Learn about the people damaged by the #MeToo movement
Soon after the breakout of the Harvey Weinstein scandal, the #MeToo hashtag spread like wildfire across the internet, providing an umbrella of solidarity for millions of people to come forward with their stories of sexual abuse, assault, and misconduct. This ongoing public reckoning has extended well beyond Hollywood and the broader entertainment industry.
Tragically, this week the movement lost one of its own. Veteran studio executive and producer Jill Messick died by suicide aged 50 last week after battling depression for many years. Messick, the former manager of Rose McGowan, was severely affected by press accounts and the resulting online shaming that portrayed her as a kind of predatory and complicit villain.
In a statement following her death, which you can read on The Hollywood Reporter, Messick’s family said she chose to stay silent in the face of McGowan’s statements in order to avoid undermining those who did come forward for the #MeToo movement. “She opted not to add to the feeding frenzy, allowing her name and her reputation to be sullied despite having done nothing wrong”, and as a result, became a victim who highlights that, now more than ever, words matter.
As The Hollywood Reporter pointed out, “Jill was victimized by our new culture of unlimited information sharing and a willingness to accept statement as fact.” The goal of #MeToo is to offer a platform for people to share their stories and raise their voices on the issues of abuse, which in turn should help victims to feel supported while assisting others to understand the breadth of the problem.
However, there’s a side effect to the movement, and this was starkly highlighted by Messick’s tragic passing. In the words of the Daily Beast, “Ironically, it’s abuse conducted in the name of fighting against abuse . . . the social-mob vitriol directed at Messick, and the unspeakably damaging psychological toll it took upon her cannot be encouraged within the #MeToo movement.”
Even previous to the shocking news about Messick, there have been several critics of the movement who argue it has become a “witch hunt”. One of these critics includes filmmaker Michael Haneke (Happy End). “This has nothing to do with the fact that every sexual assault and all violence – whether against women or men – should be condemned and punished”, he explained. “But the witch hunt should be left in the Middle Ages.”
Of course, rape and sexual assault should be punished. But in some cases the lines have been blurred, opening up questions about the differences between misconduct and an awkward sexual encounter. Take the case of Aziz Ansari, for example. Last month the Master of None star and co-creator was accused of sexual misconduct by an anonymous woman in a story from Babe which described Ansari as being sexually forceful following a date, leaving the woman feeling “victimized”.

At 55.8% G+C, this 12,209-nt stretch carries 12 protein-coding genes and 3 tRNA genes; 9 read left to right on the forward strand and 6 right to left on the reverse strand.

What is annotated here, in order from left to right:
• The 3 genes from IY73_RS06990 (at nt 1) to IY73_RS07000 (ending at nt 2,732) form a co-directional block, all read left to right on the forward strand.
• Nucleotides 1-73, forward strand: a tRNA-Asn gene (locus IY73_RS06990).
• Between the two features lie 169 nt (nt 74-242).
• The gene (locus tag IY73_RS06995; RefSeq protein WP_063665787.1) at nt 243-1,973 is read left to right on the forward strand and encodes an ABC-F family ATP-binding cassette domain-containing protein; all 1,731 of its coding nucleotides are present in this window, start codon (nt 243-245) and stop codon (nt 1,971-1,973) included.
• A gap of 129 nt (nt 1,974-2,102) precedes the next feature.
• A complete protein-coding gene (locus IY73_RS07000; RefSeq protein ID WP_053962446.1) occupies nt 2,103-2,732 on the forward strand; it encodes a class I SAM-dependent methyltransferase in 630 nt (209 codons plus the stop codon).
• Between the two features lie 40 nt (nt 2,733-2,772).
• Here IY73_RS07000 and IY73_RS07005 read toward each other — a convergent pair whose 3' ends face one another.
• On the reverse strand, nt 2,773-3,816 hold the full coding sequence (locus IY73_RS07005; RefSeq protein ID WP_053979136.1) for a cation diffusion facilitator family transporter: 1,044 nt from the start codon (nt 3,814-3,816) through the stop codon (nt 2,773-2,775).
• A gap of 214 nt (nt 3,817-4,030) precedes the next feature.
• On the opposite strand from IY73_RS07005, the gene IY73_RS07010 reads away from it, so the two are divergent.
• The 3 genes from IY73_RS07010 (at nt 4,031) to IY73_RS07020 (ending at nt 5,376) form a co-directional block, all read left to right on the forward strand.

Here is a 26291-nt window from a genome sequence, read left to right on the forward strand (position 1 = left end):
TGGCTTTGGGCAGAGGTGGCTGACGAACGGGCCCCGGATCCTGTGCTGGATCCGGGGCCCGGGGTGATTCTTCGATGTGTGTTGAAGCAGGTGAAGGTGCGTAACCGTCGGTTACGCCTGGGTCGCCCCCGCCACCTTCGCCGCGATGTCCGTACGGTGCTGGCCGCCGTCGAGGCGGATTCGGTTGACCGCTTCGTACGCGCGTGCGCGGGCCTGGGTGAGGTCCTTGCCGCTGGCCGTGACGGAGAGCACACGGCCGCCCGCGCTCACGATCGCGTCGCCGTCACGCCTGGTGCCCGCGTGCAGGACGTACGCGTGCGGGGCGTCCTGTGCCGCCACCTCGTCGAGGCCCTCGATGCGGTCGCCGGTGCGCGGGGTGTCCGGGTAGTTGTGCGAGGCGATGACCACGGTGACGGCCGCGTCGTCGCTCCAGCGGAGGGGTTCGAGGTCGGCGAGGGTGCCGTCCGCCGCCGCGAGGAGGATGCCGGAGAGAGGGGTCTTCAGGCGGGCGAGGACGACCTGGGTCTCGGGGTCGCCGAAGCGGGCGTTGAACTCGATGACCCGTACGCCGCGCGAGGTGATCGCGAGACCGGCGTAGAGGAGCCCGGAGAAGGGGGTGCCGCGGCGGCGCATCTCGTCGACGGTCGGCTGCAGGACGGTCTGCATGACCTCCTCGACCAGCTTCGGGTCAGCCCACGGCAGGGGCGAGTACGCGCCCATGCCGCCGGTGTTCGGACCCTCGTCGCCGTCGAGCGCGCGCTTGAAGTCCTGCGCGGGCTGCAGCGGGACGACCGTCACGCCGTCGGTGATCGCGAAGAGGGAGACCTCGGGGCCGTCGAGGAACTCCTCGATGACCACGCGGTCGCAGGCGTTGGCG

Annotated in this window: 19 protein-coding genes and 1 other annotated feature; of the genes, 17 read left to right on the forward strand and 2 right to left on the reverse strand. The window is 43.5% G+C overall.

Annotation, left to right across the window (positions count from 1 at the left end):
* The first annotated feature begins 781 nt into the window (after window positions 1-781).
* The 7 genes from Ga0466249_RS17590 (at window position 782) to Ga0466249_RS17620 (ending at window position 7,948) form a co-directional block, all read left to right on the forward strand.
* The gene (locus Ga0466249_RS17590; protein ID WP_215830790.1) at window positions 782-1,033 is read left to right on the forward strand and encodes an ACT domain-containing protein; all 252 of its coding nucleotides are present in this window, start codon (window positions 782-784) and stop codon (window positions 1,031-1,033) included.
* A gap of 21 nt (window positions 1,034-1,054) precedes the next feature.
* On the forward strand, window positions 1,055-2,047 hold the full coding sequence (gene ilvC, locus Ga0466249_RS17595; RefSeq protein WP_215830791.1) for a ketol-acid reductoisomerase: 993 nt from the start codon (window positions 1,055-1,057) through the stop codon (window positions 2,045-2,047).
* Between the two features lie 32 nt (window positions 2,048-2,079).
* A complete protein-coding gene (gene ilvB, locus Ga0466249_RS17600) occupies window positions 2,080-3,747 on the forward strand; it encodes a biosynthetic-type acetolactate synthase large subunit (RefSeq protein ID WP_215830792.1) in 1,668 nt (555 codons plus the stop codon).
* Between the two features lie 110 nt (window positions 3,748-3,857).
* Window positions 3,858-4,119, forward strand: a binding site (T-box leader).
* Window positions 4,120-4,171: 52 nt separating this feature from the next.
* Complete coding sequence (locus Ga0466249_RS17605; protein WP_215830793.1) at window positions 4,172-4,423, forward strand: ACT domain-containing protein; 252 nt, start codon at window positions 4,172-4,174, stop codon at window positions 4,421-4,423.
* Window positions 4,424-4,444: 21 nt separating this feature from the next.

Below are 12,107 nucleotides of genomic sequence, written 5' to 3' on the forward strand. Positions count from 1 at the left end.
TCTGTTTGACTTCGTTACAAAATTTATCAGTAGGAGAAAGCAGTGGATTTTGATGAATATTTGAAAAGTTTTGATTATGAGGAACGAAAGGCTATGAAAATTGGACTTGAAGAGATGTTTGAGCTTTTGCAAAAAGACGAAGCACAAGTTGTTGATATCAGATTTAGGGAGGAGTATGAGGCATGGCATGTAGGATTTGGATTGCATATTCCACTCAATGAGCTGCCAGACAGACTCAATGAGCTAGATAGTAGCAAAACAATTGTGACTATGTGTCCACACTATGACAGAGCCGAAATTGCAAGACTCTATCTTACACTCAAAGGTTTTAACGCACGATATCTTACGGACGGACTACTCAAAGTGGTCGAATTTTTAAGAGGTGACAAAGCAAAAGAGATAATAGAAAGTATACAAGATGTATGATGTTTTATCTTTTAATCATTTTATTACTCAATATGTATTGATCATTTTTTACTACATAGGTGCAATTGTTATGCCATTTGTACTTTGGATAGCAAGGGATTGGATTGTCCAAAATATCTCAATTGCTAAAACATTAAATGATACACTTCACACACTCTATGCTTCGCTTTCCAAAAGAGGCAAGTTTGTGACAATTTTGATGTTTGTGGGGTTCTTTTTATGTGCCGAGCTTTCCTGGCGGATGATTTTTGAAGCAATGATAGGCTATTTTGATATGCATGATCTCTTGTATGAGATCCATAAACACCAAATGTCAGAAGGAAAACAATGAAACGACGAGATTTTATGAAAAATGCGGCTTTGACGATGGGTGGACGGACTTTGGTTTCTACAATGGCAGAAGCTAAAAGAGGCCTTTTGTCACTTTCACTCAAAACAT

The accusations became the subject of debate; some argued Ansari should be held accountable for his actions, while others simply said he was a bad date. In the New York Times, feminist writer Bari Weiss suggested that though Ansari “sounds as if he were aggressive and selfish and obnoxious that night”, he’s guilty of “bad sex”, not assault.
Meanwhile, The Guardian’s Jill Filipovic criticized the Ansari accusation story as “a breathless celebrity exposé”. Similar to Weiss, Filipovic also slated Babe for reporting the story in a manner that forced it “into a pre-existing movement grounded in the language of assault and illegality”.
Ansari himself said he was “surprised and concerned” when hearing that the accuser did not feel comfortable with their interaction, and the case was made all the more surprising due to Ansari’s “woke bae” public image, the creator of a show viewed as socially progressive and an ardent feminist campaigner.
The allegations against Ansari are hard to define, and it seems stories like his add another layer to the #MeToo discussion. Whether Ansari committed sexual misconduct or is simply a guy who totally misread a situation is still up for debate, but in the case of radio personality Ryan Seacrest, there’s no argument. Last week, Seacrest spoke out about being wrongly accused of sexual misconduct, an experience he called “gut-wrenching”.
In his words: “I knew, regardless of the confidence I had that there was no merit to the allegations, my name would likely soon appear on the lists of those suspected of despicable words and deeds.” Although the accusations were subsequently withdrawn, Seacrest’s case is one of the more obvious negative byproducts of the movement: those wrongly accused who suffer as a result of resultant vitriol.
The problem is not the stated aims of the #MeToo movement, but rather the issue of taking testimony published online as the honest truth: an increasing inability to decipher the difference between fact and fiction among a sea of viral stories. From Messick to Seacrest, it’s essential at a time like this to stay vigilant and avoid knee-jerk reactions.
As people collectively seek to right the wrongs repeated for generations, we must not forget that words have power. According to The Hollywood Reporter: “We must ask more of ourselves, and of each other. We must take a moment to consider the ramifications and consequences of what we say and what we do.” Intentions aside, could the mechanism of the #MeToo movement be partly to blame for the fallout of accusations run wild? Keeping a level head and staying aware may be our only salvation – but sensible reactions seem to be at a premium of late.